Journal of Digestive Diseases and Hepatology (ISSN: 2574-3511)

Article / Research Article

"Identifying Factors Associated with Underuse of Adjuvant Chemotherapy for Stage III Colon Cancer"

Paul M. Schroder*, Megan C. Turner, Brian Ezekian, Christopher R. Mantyh, John Migaly

Department of Surgery, Duke University School of Medicine, Durham, North Carolina, USA

*Corresponding author: Paul M. Schroder, Department of Surgery, Duke University School of Medicine, Durham, North Carolina, USA. Tel: +1-19196848111; Email: paul.schroder@duke.edu

Received Date: 15 April, 2019; Accepted Date: 03 May, 2019; Published Date: 07 May, 2019

Abstract

Despite being standard treatment for stage III colon cancer, many patients fail to receive adjuvant chemotherapy. We aimed to describe the benefit of adjuvant chemotherapy for stage III colon cancer and determine factors influencing the likelihood of receiving chemotherapy. We queried the National Cancer Database 2006-2013 for patients with stage III colon adenocarcinoma and defined two groups: patients who did and did not receive adjuvant chemotherapy. Cox proportional Hazard Ratios (HR) were calculated to compare survival. Odds Ratios (OR) were calculated to identify factors associated with failure to receive adjuvant chemotherapy. Geographic and facility type data were also collected to compare adherence to treatment guidelines. Of the 74,588 patients identified, 27.3% did not receive adjuvant chemotherapy. Adjuvant chemotherapy significantly improved survival (HR 0.477, p<0.001), even for patients with comorbidities (HR 0.492, p<0.001) and post-operative complications (HR 0.358, p<0.001). Older age (OR 0.9, p<0.001), black race (OR 0.728, p<0.001), significant comorbidities (OR 0.563, p<0.001), positive surgical margins (OR 0.83, p<0.001), and 30-day readmission (OR 0.605, p<0.001) were associated with a reduced likelihood of receiving chemotherapy. Adjuvant chemotherapy use was lower in community centers and Eastern and Southwestern regions of the U.S. We demonstrate that adjuvant chemotherapy improves survival in stage III colon cancer patients. Patients that are older, black, comorbid, had positive surgical margins, or had post-operative complications are at increased risk for not receiving adjuvant chemotherapy. Quality improvement initiatives should target these high-risk populations particularly in community centers in the Eastern and Southwestern U.S.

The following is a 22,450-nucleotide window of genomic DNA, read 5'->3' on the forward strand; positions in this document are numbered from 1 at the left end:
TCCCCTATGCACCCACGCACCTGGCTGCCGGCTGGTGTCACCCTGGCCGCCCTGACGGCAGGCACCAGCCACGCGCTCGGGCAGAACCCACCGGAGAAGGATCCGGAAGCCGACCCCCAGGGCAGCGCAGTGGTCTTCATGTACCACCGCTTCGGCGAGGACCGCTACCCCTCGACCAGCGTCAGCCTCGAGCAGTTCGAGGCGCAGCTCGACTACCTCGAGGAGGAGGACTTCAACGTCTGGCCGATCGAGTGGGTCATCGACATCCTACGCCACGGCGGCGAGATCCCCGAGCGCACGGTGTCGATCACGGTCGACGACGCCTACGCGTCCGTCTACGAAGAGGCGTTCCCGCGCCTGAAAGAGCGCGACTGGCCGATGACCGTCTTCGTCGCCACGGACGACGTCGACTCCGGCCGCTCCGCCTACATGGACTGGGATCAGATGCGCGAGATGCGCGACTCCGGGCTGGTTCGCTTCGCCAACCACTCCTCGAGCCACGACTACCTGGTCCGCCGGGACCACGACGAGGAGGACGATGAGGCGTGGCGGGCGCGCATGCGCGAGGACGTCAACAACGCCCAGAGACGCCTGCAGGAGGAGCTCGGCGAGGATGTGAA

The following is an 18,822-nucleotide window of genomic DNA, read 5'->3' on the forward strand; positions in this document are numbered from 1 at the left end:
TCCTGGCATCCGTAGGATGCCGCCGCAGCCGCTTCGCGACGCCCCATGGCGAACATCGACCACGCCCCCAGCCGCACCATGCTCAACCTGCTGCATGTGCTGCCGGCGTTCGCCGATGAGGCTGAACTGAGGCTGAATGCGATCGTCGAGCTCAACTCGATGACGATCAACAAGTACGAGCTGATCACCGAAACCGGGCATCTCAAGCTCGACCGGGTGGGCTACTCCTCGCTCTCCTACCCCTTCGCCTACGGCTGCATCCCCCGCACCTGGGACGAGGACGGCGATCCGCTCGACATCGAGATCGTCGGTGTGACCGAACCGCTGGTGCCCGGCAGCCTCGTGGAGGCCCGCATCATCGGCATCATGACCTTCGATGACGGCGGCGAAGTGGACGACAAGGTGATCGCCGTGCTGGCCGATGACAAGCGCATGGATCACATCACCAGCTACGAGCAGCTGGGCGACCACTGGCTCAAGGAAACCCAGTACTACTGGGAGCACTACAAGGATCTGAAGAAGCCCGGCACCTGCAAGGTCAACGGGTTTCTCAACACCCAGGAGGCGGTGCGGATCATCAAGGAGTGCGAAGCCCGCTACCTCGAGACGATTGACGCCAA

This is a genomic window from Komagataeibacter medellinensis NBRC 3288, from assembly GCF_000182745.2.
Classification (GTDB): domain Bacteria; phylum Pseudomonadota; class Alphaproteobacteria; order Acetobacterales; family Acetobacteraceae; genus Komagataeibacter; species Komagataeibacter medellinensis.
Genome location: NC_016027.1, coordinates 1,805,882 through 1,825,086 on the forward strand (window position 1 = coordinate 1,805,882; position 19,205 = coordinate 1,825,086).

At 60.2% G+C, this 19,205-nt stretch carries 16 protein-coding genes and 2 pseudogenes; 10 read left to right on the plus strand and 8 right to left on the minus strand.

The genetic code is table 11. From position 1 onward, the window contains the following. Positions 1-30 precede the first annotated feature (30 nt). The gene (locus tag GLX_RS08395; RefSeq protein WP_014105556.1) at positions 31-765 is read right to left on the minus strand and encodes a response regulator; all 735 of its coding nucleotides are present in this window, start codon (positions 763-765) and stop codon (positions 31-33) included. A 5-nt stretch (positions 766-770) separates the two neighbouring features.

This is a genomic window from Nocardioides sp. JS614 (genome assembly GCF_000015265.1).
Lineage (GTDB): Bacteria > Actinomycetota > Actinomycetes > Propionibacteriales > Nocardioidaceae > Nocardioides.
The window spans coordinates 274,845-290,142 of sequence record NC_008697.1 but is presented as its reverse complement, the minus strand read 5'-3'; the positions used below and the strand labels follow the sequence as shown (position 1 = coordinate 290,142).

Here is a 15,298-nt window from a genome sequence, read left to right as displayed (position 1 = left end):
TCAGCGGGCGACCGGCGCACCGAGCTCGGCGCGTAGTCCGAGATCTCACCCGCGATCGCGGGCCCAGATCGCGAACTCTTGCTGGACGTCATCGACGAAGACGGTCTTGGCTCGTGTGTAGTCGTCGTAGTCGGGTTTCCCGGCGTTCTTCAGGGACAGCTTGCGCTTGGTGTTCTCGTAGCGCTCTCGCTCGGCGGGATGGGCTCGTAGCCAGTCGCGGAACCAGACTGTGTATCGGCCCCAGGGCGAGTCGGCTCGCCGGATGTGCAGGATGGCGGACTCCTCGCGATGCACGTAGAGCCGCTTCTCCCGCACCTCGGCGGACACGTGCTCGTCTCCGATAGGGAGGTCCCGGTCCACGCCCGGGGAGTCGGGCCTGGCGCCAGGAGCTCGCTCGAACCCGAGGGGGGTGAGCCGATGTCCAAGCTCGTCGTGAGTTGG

Introduction

Every year about 100,000 new colon cancer cases are diagnosed in the United States [1]. The mainstay of treatment is surgical resection of the affected portion of the colon and adjuvant chemotherapy depending on the pathologic stage of the cancer. According to the American Joint Commission on Cancer (AJCC), stage III colon cancer includes all patients with lymph node positive disease but no distant metastasis [2]. The National Comprehensive Cancer Network (NCCN) guidelines recommend that all patients with stage III colon adenocarcinoma receive adjuvant chemotherapy after their colon resection [3].

Adjuvant chemotherapy in stage III colon cancer includes capecitabine-oxaliplatin or 5-FU/leucovorin-oxaliplatin combination treatments or monotherapy with capecitabine or 5-FU/leucovorin in select patients [3]. These regimens have been shown to improve 5-year survival by about 30% compared to those that fail to receive any adjuvant chemotherapy [4-7]. Despite the strong evidence supporting the use of adjuvant chemotherapy in stage III colon cancer patients, many who are eligible do not receive this standard of care or receive it in a delayed fashion [8]. Indeed, there are several studies that have demonstrated that adjuvant chemotherapy utilization is as low as 66% in stage III colon cancer patients [9-12]. Various patient characteristics have been associated with underuse of adjuvant chemotherapy including age, comorbidities, race, and a lack of insurance [9,10,13]. As our health care system moves toward a pay for performance model, it has become increasingly important to identify and predict gaps in standard of care in order to allocate quality improvement resources more effectively. In this study, we aimed to use data from the National Cancer Database (NCDB) to provide the most contemporary estimates of the number of stage III colon cancer patients that fail to receive appropriate adjuvant chemotherapy and define the benefits of chemotherapy in this population. By analyzing the demographic, geographic, and facility type data provided in the NCDB, we also aimed to identify vulnerable populations of patients with stage III colon cancer that are at increased risk of not receiving adjuvant chemotherapy to inform future quality improvement initiatives.

Materials and Methods

Study Population Description and Demographic Characteristics Analyses

The work described in this manuscript was approved by the Institutional Review Board at Duke University Medical Center and has been carried out in accordance with The Code of Ethics of the World Medical Association (Declaration of Helsinki). The study population was drawn from the NCDB file 2006-2013, and the data were analyzed anonymously. All patients with a single, primary, pathologically diagnosed, stage III colon adenocarcinoma were included in the study. Those with a concurrent diagnosis of adenocarcinoma in the appendix or not otherwise specified as well as those that had resection operations that included a portion of the rectum were excluded from the study. Patients that died within 30 days of their resection operation were also excluded from the analysis. The remaining patients were then split into the following two groups: patients that received adjuvant chemotherapy (Codes 01, 02, 03) and patients that did not receive adjuvant chemotherapy (Codes 82, 86, 87) based on the NCDB chemotherapy utilization codes. Those that died prior to receiving chemotherapy or that were recorded as unknown whether chemotherapy was administered or not (Codes 00, 85, 88, 99) were excluded from analysis.